- If “diversity” is as compelling an interest as the defenders of racial preferences argue, why have Texas and others failed to take drastic steps to confront the absence of diversity in so many classes and programs? As I noted here, in his Fifth Circuit opinion affirming the district court’s denial of Abigail Fisher’s discrimination complaint, Judge Patrick Higginbotham wrote that while the Top 10% law “may have contributed to an increase in overall minority enrollment, those minority students remain clustered in certain programs, limiting the beneficial effects of educational diversity.” Relying on data provided by UT, Higginbotham noted that in Fall 2002 90% of smaller classes “had either one or zero African-American students, 46% had one or zero Asian-American students, and 43% had one or zero Hispanic students.” Since Texas tolerated that glaring lack of “diversity” in so many courses and areas for so long, how “compelling” can “diversity” be? As another distinguished UVa law professor, noted religious liberty scholar Douglas Laycock, has argued, “the government cannot claim an interest as compelling if it fails to protect that interest in any important range of cases.” With regard to the right to be free from government discrimination against religion, he continued, when the government is willing to make a sufficiently large number of exceptions “it cannot credibly say that its interest is so compelling that it cannot make exceptions to protect the free exercise of religion.” Since Texas has shown itself willing to live with essentially no “diversity” across large expanses of its academic terrain, can it plausibly claim that “diversity” is so compelling that it must be allowed to continue discriminating on the basis of race in its admissions?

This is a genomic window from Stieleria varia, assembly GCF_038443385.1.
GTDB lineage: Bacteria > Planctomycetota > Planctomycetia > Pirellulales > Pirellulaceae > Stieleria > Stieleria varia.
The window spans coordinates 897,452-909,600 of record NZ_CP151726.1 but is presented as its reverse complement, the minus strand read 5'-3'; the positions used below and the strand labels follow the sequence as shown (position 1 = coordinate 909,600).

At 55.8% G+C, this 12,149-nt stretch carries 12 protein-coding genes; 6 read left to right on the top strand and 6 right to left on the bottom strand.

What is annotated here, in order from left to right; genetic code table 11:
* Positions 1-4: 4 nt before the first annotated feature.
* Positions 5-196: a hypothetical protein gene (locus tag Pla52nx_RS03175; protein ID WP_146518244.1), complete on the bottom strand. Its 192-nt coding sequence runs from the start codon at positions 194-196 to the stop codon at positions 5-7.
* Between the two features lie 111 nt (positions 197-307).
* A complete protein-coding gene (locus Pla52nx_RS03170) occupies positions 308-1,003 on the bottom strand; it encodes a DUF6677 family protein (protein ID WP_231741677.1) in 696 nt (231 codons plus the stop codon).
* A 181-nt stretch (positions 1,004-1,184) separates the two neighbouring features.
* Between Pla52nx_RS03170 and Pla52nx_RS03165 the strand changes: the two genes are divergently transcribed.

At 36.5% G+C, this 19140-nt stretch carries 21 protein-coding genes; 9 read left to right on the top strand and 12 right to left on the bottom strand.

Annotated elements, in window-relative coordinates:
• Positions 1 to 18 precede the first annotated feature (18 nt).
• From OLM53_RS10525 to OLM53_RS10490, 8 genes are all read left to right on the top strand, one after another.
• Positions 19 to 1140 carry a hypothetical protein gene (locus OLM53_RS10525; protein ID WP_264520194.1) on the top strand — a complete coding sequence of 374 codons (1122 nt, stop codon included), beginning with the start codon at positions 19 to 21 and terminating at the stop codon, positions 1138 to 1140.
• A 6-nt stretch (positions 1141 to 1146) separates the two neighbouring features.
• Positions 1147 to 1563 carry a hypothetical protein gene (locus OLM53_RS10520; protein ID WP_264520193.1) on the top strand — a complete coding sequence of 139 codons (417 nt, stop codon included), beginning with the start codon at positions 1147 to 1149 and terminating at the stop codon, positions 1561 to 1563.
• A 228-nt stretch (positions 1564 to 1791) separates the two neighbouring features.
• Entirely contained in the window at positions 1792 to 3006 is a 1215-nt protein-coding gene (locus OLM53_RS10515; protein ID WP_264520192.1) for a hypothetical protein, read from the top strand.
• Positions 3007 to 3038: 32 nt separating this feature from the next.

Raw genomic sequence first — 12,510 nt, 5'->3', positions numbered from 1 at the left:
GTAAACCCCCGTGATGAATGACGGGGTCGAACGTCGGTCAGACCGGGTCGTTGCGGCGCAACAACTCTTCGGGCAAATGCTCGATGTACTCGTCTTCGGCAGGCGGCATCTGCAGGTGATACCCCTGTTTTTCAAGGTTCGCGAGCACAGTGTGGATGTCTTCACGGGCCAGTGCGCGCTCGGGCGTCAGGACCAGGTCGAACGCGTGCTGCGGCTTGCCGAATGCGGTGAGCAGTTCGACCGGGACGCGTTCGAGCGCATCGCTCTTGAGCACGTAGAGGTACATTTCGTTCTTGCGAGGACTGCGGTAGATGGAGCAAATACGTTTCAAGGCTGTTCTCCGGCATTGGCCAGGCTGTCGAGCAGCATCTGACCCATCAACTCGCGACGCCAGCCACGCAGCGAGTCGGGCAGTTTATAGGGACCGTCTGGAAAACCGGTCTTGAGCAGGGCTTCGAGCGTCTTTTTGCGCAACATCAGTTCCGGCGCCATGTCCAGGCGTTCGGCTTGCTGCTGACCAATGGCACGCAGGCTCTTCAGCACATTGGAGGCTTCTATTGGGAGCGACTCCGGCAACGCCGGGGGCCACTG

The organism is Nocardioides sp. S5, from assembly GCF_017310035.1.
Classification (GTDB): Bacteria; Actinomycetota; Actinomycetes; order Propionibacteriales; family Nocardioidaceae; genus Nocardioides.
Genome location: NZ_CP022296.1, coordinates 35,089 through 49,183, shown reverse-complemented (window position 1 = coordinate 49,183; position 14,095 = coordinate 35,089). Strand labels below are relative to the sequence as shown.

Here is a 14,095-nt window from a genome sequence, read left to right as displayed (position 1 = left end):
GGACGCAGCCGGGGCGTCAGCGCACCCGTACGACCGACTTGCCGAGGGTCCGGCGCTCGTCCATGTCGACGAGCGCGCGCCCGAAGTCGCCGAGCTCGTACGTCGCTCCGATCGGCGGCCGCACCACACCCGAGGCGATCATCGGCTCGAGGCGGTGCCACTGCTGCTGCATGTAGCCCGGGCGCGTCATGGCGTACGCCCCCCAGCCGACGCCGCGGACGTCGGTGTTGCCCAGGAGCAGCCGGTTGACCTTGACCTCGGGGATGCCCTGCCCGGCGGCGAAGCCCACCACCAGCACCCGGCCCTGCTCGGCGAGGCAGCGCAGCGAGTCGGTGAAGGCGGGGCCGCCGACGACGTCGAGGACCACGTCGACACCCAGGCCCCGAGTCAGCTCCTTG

Those are the questions I didn’t ask. The comment I didn’t make was a reply to a question Prof. Alex Johnson claimed a moderator’s privilege to ask: if you don’t have any objection to taking socio-economic class, athletic ability, geography, etc., etc., into account in admitting students, he asked Mr. Connerly, why do you object to taking race into account? If I’d said something, I’d have said that one of the saddest, most tragic effects of the arguments that have been constructed to defend affirmative action is that, as this question proves, they have sucked all of the evil out of racial discrimination, placing it on the same moral plane as lowering the bar for athletes or preferring by subsidies peanut farmers over cotton farmers. If you can discriminate for any reason, so this offensive argument goes, you can discriminate for every reason. On this view racial or religious or sexual discrimination ceases to violate any principle or Constitutional command and becomes simply a cost-benefit question of policy.
Reading these questions I didn’t ask and the comment I didn’t make, I suspect those who attended Tuesday’s debate are relieved I kept my mouth shut.